Autonomous driving systems and connected mobility are the next big developments for the car manufacturers and their suppliers during the next decade. To achieve the high computing power needs and fulfill new upcoming requirements due to functional safety and security, heterogeneous processor architectures with a mixture of different core architectures and hardware accelerators are necessary. To tackle this new type of hardware complexity and nevertheless stay within monetary constraints, high performance computers, inspired by state of the art data center hardware, could be adapted in order to fulfill automotive quality requirements. The European Processor Initiative (EPI) research project tries to come along with that challenge for next generation semiconductors. To be as close as possible to series development needs for the next upcoming car generations, we present a hybrid semiconductor system-on-chip architecture for automotive.
Today’s transportation is quickly transforming with the nascent advent of connectivity, automation, shared-mobility, and electrification. These technologies will not only affect our safety and mobility, but also our energy consumption, and environment. As a result, it is of unprecedented importance to understand the overall system impacts due to the introduction of these emerging technologies and concepts. Existing modeling tools are not able to effectively capture the implications of these technologies, not to mention accurately and reliably evaluating their effectiveness with a reasonable scope. To address these gaps, a dynamometer-in-the-loop (DiL) development and testing approach is proposed which integrates test vehicle(s), chassis dynamometer, and high fidelity traffic simulation tools, in order to achieve a balance between the model accuracy and scalability of environmental analysis for the next generation of transportation systems.
This SAE EDGE™ Research Report identifies key unsettled issues of interest to the automotive industry regarding the challenges of achieving optimal model fidelity for developing, validating, and verifying vehicles capable of automated driving. Three main issues are outlined that merit immediate interest: First, assuring that simulation models represent their real-world counterparts, how to quantify simulation model fidelity, and how to assess system risk. Second, developing a universal simulation model interface and language for verifying, simulating, and calibrating automated driving sensors. Third, characterizing and determining the different requirements for sensor, vehicle, environment, and human driver models. SAE EDGE™ Research Reports are preliminary investigations of new technologies.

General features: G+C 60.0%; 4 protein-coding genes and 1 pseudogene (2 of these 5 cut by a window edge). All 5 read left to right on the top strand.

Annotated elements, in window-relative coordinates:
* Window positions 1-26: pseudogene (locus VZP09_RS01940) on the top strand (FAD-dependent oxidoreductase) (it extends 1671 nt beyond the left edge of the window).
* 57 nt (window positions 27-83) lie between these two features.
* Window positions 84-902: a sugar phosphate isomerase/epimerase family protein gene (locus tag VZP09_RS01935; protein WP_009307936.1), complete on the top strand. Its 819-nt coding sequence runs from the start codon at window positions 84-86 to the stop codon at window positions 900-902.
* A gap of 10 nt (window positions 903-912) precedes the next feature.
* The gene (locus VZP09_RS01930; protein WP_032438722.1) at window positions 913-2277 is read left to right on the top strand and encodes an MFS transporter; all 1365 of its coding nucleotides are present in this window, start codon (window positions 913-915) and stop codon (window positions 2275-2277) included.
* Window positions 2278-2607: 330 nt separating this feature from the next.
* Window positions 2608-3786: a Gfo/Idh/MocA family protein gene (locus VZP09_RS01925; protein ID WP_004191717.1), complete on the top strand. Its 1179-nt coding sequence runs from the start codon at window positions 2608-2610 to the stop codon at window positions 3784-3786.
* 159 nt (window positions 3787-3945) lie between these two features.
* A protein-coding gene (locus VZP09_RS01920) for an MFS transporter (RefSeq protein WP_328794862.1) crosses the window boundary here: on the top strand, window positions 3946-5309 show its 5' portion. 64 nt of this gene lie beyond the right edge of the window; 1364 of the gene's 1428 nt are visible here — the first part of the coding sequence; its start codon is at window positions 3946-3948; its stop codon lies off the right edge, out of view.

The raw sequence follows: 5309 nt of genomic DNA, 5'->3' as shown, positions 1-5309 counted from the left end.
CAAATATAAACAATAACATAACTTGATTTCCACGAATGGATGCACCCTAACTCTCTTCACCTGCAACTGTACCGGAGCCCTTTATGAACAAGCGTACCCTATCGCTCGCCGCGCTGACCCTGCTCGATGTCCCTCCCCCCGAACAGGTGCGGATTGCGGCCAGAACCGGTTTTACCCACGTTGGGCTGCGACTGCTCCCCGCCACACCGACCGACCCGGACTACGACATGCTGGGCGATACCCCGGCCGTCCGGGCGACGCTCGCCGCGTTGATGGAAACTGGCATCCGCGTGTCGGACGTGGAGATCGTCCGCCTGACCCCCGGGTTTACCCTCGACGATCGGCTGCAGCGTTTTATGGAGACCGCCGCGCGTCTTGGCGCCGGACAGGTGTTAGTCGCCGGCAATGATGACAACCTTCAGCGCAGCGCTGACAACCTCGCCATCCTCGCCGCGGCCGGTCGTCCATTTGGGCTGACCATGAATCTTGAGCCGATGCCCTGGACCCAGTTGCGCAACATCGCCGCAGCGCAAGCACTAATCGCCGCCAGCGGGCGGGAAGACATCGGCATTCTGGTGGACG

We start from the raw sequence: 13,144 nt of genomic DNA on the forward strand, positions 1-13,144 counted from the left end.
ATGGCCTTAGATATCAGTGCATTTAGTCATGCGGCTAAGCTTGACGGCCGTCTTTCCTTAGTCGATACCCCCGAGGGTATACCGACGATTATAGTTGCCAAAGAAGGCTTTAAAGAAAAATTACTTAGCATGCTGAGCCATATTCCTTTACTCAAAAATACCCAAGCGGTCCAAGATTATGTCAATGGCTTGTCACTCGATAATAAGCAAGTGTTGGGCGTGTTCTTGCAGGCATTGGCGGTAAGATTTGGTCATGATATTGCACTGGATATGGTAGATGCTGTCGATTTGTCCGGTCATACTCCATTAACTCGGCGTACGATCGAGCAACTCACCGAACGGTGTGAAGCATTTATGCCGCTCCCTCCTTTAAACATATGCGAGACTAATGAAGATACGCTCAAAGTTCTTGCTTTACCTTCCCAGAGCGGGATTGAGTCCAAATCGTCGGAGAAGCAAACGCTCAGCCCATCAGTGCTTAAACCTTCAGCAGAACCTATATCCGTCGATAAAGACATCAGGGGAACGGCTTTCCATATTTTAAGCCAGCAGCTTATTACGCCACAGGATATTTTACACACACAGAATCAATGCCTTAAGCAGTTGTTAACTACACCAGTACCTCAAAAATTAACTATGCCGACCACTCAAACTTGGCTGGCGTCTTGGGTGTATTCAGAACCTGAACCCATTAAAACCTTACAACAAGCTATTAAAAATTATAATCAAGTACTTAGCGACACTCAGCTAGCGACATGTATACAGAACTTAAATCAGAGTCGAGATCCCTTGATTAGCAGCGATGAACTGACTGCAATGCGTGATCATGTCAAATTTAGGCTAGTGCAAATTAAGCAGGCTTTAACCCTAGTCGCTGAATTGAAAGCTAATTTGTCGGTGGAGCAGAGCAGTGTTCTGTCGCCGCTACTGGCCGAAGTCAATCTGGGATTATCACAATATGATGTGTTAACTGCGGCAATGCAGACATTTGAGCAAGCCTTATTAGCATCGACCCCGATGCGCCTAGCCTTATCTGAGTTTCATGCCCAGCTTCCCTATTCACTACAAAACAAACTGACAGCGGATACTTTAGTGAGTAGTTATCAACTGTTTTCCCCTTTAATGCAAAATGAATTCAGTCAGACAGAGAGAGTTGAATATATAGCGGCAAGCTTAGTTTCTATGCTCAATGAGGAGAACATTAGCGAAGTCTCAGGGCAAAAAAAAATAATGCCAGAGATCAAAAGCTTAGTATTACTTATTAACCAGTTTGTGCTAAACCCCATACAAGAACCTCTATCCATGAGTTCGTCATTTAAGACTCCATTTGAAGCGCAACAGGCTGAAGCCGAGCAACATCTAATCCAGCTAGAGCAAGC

Technological advances in both hardware (Nano-electronics) and software (artificial intelligence) are increasingly influencing our lives on equipment and devices that surrounds us and more recently our means of locomotion. The autonomous vehicles, which previously appeared only in movie scenes, can already be found in our environment, such as ships, cars, trucks, tractors and aero engines. Considering the autonomous vehicles, its launching is much closer than we could imagine, since many companies signalize having the conditions to launch them in a large scale within 2018 year. The insertion of this type of technology opens a range of advances related to vehicles and the environment in which it is inserted. The communication between the vehicles, roads and people can be highlighted. These advances reveal a series of benefits to the customer such as free time during the route, higher safety, etc.